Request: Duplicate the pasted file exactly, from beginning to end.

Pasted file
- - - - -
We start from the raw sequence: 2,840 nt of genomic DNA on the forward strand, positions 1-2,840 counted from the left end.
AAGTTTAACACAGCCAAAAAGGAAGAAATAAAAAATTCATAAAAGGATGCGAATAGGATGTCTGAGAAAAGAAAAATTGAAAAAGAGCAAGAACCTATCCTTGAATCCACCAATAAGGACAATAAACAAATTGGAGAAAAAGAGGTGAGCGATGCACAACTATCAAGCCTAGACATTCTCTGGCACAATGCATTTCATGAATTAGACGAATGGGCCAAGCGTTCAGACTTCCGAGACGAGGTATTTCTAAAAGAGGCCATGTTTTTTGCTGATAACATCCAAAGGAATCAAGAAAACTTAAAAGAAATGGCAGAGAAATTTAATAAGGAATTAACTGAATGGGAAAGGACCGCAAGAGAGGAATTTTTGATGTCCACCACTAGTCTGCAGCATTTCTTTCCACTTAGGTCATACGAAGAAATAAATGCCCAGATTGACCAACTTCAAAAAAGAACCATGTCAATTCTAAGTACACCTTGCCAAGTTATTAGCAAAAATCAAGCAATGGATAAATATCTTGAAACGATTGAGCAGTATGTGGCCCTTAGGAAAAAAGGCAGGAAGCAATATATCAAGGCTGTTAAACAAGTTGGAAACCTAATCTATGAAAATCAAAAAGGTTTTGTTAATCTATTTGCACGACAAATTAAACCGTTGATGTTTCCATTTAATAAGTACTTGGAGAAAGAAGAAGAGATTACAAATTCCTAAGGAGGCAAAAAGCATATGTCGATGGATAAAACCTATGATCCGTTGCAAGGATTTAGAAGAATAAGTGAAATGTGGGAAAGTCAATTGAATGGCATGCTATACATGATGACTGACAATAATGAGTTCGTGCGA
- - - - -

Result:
We start from the raw sequence: 2,840 nt of genomic DNA on the forward strand, positions 1-2,840 counted from the left end.
AAGTTTAACACAGCCAAAAAGGAAGAAATAAAAAATTCATAAAAGGATGCGAATAGGATGTCTGAGAAAAGAAAAATTGAAAAAGAGCAAGAACCTATCCTTGAATCCACCAATAAGGACAATAAACAAATTGGAGAAAAAGAGGTGAGCGATGCACAACTATCAAGCCTAGACATTCTCTGGCACAATGCATTTCATGAATTAGACGAATGGGCCAAGCGTTCAGACTTCCGAGACGAGGTATTTCTAAAAGAGGCCATGTTTTTTGCTGATAACATCCAAAGGAATCAAGAAAACTTAAAAGAAATGGCAGAGAAATTTAATAAGGAATTAACTGAATGGGAAAGGACCGCAAGAGAGGAATTTTTGATGTCCACCACTAGTCTGCAGCATTTCTTTCCACTTAGGTCATACGAAGAAATAAATGCCCAGATTGACCAACTTCAAAAAAGAACCATGTCAATTCTAAGTACACCTTGCCAAGTTATTAGCAAAAATCAAGCAATGGATAAATATCTTGAAACGATTGAGCAGTATGTGGCCCTTAGGAAAAAAGGCAGGAAGCAATATATCAAGGCTGTTAAACAAGTTGGAAACCTAATCTATGAAAATCAAAAAGGTTTTGTTAATCTATTTGCACGACAAATTAAACCGTTGATGTTTCCATTTAATAAGTACTTGGAGAAAGAAGAAGAGATTACAAATTCCTAAGGAGGCAAAAAGCATATGTCGATGGATAAAACCTATGATCCGTTGCAAGGATTTAGAAGAATAAGTGAAATGTGGGAAAGTCAATTGAATGGCATGCTATACATGATGACTGACAATAATGAGTTCGTGCGA